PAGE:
Nightmares on Wax describes how he saw the influence of Warp and its artists inspiring subsequent, seminal labels such as James Lavelle’s Mo Wax: “When we dropped our first album, A Word of Science, it went over so many people’s heads. Because James was working in Bluebird Records, he totally clocked it – especially the more downbeat stuff that was on that album – and that was what inspired him to start Mo Wax. When he came to me with that story and asked if we wanted to do a track for the Headz compilation, I was like: ‘Shit… somebody’s actually getting the other half of what I’ve been thinking about!’”

Since the tragic death of co-founder Rob Mitchell in 2001, and after relocating to London, Warp has made some controversial acquisitions, leading some to accuse the label of betraying its principles and abandoning its fanbase. But Warp never really had a genre: it was in the business of subverting established styles, rather than following them.

One of the label’s more recent signings, Chris Clark, gives his view: “I think Warp tends to go for artists who sidestep genres. To me, there’s nothing more banal than an artist who tries to please people within a narrow set of boundaries.”

Nevertheless, the much-derided tag of IDM (Intelligent Dance Music) has followed Warp around like a bad smell. Another recent signing, the talented live electronic performer Tim Exile, thinks the last few years have helped Warp distance themselves from any such pigeonholing: “It’s plain to hear in what Warp have been releasing recently that there’s a move away from the more ambient sounds of the nineties. I think there’s almost a bit of trepidation when it comes to anything that seems like it’s overtly geeky now. Warp’s had this millstone – this ambient, IDM millstone – applied to it… When I go into the office and start talking about how I’ve programmed a new machine, they’re kind of like, ‘Oh shit, its another geek!’”

One of Warp’s most exciting additions to the roster of late has been wunderkind Hudson Mohawke, who emerged from Gasgow’s LuckyMe crew. He found the Warp approach to artist management was very hands-off: “I could really just do my thing. I think that Warp is one of the few labels where you can still do that. It’s one of the only labels that is really well established and still gives its artists total freedom.”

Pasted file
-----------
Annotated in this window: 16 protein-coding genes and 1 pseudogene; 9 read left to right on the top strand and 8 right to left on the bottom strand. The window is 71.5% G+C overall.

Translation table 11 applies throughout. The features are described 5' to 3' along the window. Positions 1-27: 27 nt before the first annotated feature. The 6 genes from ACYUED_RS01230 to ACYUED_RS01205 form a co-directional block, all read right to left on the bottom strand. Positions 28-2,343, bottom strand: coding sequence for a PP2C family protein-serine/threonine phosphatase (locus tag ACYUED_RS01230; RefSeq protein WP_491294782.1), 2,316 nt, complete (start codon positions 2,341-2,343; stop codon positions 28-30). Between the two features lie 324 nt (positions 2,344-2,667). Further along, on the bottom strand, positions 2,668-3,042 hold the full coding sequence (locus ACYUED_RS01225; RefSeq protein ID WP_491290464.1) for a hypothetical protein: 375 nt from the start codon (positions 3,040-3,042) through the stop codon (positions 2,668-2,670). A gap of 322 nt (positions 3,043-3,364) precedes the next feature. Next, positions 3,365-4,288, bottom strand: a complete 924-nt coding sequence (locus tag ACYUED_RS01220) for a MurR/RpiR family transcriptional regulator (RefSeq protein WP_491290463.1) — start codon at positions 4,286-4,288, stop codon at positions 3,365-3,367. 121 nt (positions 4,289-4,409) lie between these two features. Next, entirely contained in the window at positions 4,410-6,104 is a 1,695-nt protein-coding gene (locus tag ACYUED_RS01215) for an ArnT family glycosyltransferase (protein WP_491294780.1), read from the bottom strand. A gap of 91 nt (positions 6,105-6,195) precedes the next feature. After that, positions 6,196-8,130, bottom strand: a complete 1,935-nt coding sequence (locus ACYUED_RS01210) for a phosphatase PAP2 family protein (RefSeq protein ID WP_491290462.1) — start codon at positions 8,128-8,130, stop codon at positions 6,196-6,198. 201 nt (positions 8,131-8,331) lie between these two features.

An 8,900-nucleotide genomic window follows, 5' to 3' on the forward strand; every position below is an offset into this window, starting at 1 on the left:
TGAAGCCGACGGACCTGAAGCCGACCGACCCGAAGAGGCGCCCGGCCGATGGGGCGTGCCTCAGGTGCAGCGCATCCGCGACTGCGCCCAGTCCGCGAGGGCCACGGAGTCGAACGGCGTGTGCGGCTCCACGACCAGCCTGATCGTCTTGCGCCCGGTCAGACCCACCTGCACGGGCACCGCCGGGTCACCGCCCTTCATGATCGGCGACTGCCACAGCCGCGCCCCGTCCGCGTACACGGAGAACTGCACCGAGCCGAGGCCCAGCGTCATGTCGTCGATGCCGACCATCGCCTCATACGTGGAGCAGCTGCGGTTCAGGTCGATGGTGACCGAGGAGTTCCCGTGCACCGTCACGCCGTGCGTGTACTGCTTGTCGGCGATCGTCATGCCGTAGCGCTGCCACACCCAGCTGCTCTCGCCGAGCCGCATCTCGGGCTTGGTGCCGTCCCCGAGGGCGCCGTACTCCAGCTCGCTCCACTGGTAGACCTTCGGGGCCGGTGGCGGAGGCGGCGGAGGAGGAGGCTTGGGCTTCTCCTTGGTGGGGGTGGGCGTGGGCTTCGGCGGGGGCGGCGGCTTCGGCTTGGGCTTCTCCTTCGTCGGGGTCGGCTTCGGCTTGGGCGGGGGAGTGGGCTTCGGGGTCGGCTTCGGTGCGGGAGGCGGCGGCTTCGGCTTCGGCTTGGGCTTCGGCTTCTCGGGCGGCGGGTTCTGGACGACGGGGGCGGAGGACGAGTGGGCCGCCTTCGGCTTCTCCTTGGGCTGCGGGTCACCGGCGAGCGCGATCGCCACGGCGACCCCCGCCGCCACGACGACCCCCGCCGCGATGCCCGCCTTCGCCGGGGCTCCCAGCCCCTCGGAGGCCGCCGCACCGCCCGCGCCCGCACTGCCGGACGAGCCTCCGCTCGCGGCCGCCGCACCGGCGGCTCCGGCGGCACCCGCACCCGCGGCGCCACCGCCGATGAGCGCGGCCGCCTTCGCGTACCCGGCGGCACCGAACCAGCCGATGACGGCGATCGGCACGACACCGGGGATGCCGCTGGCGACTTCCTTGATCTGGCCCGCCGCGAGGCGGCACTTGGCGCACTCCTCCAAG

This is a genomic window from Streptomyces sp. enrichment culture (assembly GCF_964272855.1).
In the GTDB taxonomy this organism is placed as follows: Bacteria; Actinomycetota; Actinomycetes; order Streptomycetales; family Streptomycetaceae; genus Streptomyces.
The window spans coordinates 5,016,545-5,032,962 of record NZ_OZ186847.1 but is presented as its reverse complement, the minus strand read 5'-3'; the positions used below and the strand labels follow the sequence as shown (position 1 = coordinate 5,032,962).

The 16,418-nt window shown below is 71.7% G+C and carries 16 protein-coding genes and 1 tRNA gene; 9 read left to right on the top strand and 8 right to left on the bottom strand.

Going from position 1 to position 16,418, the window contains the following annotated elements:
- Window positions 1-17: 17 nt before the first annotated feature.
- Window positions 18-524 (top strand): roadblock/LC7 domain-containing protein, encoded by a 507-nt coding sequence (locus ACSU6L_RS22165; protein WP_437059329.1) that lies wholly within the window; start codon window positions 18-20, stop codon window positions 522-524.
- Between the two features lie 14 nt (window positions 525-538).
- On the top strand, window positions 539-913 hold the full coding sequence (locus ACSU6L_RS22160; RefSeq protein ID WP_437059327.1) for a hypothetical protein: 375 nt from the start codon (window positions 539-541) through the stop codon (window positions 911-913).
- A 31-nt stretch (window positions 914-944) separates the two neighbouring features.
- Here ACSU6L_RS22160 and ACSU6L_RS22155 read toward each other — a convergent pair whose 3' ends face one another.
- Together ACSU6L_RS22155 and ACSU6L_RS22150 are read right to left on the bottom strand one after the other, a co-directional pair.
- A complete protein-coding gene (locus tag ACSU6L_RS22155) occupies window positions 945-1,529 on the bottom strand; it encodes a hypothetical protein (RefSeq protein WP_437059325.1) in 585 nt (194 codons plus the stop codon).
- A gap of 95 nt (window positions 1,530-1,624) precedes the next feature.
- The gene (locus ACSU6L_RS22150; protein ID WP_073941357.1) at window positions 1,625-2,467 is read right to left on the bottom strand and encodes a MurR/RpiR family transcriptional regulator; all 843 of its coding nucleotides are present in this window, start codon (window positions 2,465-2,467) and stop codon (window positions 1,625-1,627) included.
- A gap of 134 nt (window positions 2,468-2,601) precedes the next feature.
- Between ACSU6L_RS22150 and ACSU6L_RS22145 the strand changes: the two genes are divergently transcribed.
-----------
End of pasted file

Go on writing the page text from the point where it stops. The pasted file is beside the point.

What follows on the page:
At 23, HudMo was too young to really explore Warp’s output in the mid-90s, although he does cite Aphex Twin and Squarepusher as big influences. “I was much more into really silly jump-up jungle and hardcore and that kind of stuff,” he says. Many of the Warp artists seem keen to distance themselves from any specific influences, but he admits to being very influenced by video games: “For years and years my big passions were DJing and scratching and playing games. That was pretty much my entire life.”

Staying humble, HudMo tries not to get too complacent about his newfound success: “It’s all I’ve wanted to do since I was eleven or twelve years old… to one day be able to do music and be able to travel with it. It’s somewhat different to how I expected it to be, but it’s still incredible. It still feels like it could evaporate at any moment. I’m not getting too used to it.”

Warp has had its fair share of controversy over the years, from the acrimonious departure of Robert Gordon to the long and drawn-out debate over IDM and ambient. Through it all, the Warp focus has remained squarely on high-concept music and design, with the artists themselves in the driving seat creatively. This kind of freedom engenders a fierce loyalty from artists, as Nightmares on Wax attests: “I think they’re about ten years deep into not being looked at as a techno label now… Really it has always been expanding to become just a good music label. I can only say, just as Steve would say, that we couldn’t have done it without each other.”

Tim Exile describes the somewhat restrictive trajectory of the fast-moving dance scene: “Labels have a choice: if you invest too early in a scene it’s risky. Or you can flog a dead horse. So you have to tread the line between going with new stuff and investing in established stuff. I’m excited about what I want to do with my music, and I can imagine how Warp would be involved with that, because they are an open-minded label who are always getting into new things.” Perhaps this is the key to Warp’s success – to never get so involved in any specific ‘scene’ that its demise is a problem.

The experimental rock of Battles’ Mirrored was perhaps the most critically-acclaimed album of 2008. The group’s de facto leader Tyondai Braxton has just released his debut solo LP on Warp, and he is full of praise for their approach: “They put their trust in you, but the great thing about being on a label like this is it pushes you to go that extra mile in your own work. I can't come out with something half assed – this is gonna be in the bin next to Aphex and Boards of Canada man!”